Room for Growth

Energy efficient transformers to improve commercial viability

A transformer performance has a major impact on electricity consu­m­ption, and operations and ma­in­ten­ance expenses of utilities, given the co­nstant operation of the equipment over its 25-year service life, making it all the more essential to invest in energy-efficient transformers. The commercial viability of energy efficient transformers, coupled with low market penetration of highly efficient transformers, means that there is significant room for growth.

Transformers are static devices in el­ectric­ity systems that transfer electrical power between circuits through electromagnetic induction. Their application enables significant energy savings by increasing the voltage and dec­reasing the current since losses are proportional to the amount of current flowing th­rou­gh the wire. Generally, electricity will pass through four or five transformers as it travels from the power pla­nt to the customer.

Transformers have an average efficiency of around 98.5 per cent, making them some of the most energy efficient equipment. However, given their long service life, it is better to invest in highly efficient transformers to avoid accumulation of substantial energy loss in aggregate. Fur­thermore, sudden failures are reduc­ed due to use of better grade materials and op­­timum design, in addition to lower co­st of maintenance. These benefits add up and balance against the inevitable in­crease in purchase cost as additional copper in windings and better materials in the core will be used in the manufacture of high efficiency transformers.

The most common transformers are the liquid-filled transformer with windings that are insulated and cooled with a liquid. These tra­nsformers are most often used by el­ectric utilities and can be found in all stages of the electricity network, from generation step-up through transmission and distribution. They are usually filled with mineral oil, which is flammable and may be pro­hibited for use inside buildings, but fire-resistant li­quids are available. For in­s­tance, tra­ns­formers filled with ester oil are also being promoted in crowded are­as/cities to minimise accidents due to fire.

Another type of transformer is the dry-type transformer, which is insulated and cooled by air circulating through coils. These transformers are found in certain distribution networks and are typically used by commercial and industrial customers, rather than electric utilities. Liquid-filled transformers tend to be more efficient than dry-type transformers for the same rated power (kVA). They also tend to have greater overload capability and longer service life.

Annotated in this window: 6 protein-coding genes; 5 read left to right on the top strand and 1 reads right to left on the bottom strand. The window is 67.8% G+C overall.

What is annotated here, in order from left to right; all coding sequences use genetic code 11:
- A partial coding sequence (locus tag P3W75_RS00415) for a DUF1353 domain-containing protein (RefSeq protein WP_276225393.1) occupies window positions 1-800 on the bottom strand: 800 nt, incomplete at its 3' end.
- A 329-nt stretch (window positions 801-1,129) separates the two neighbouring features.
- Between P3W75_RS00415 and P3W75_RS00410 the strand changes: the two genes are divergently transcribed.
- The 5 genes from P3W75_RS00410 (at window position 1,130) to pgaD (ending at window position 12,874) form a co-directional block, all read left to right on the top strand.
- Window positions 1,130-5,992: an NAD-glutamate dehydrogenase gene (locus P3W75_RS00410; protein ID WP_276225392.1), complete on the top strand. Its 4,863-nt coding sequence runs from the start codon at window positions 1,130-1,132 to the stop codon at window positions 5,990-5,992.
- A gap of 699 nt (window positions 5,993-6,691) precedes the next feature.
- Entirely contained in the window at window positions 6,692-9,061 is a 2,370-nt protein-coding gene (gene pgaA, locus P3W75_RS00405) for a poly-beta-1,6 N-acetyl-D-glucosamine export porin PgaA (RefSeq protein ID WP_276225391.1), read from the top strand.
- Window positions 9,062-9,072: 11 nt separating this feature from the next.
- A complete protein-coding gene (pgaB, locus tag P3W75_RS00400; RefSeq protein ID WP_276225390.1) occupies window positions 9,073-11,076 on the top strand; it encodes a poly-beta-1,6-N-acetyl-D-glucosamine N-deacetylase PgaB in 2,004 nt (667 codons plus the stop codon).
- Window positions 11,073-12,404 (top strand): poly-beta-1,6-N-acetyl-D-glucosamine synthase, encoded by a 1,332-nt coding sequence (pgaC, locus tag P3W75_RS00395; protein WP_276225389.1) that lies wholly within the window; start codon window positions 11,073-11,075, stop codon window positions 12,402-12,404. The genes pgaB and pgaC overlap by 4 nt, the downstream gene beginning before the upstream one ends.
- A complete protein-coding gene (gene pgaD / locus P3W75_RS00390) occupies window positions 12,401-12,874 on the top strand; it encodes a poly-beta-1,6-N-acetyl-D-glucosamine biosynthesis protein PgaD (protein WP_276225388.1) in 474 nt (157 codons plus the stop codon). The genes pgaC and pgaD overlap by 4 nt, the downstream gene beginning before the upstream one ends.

Types of losses

No-load losses: This includes both hysteresis loss and eddy current loss. The core flux in a transformer is practically constant for all loads – about 1-3 per cent variation from no-load to full-load conditions. Due to this the core loss is assumed practically constant for a given transformer.

Load loss: Also called as copper loss or short-circuit loss, this loss is due to resistive losses in windings/leads and stray losses that are due to flow of eddy currents in the structural steel work and windings. This loss is proportional to the square of current.

Cooling fan loss: This is caused by the power consumed by fans that cool the ra­diator bank/body of the transformer. The higher the transformer losses, the larger will be the size of the fan. This will result in increased losses in the cooling units.

The Bureau of Indian Standards bought out the revised standard IS 1180:2014, “Outdoor Type Oil Immersed Distribu­tion Transformers up to and including 2,500 kVA, 33 kV – Specification Part 1 Mineral Oil Immersed”. This standard ex­tends the scope of coverage beyond 200 kVA and up to and including 2,500 kVA and 33 kV. The use of low-loss cold-rolled grain oriented material or new technology such as amorphous distribution transformers are being used in emerging versions of transformers in order to minimise energy loss.

In recently installed transformers, various equipment such as moulded case circuit breaker, internal circuit breaker, and theft-proof LT enclosures are being integrated and embedded so that occurrence of transformer failure from overload is minimised. On account of a steep rise in the prices of copper and the problem of theft in remote areas, the manufacturing of distribution transformers is gradually shifting towards aluminium through the use of new technologies such as foil winding. The manufacturing of inverter duty transformers for solar application is also gaining ground due to an increase in the production of renewable energy.

Utilities are now focusing more on post-despatch inspections and third-party tes­t­ing of selected samples to ensure proper checking of the material supp­li­ed so that the targets of energy effici­ency are well achieved. Many other in­no­va­tions such as sensors and smart meters with re­mote control facility are on the verge of be­ing deployed widely. The­se se­nsors can help prevent failure, overloading, theft of ele­ctricity, etc., in both new and old transformers.

It would be extremely useful to develop an integrated policy fundamentals guide to ensure phased deployment of efficient transformers. The integrated policy strategy should comprise standards and regulations; a institutional structure to monitor, verify and enforce; direct financial assistance and measures to en­sure compliance with environmental norms.

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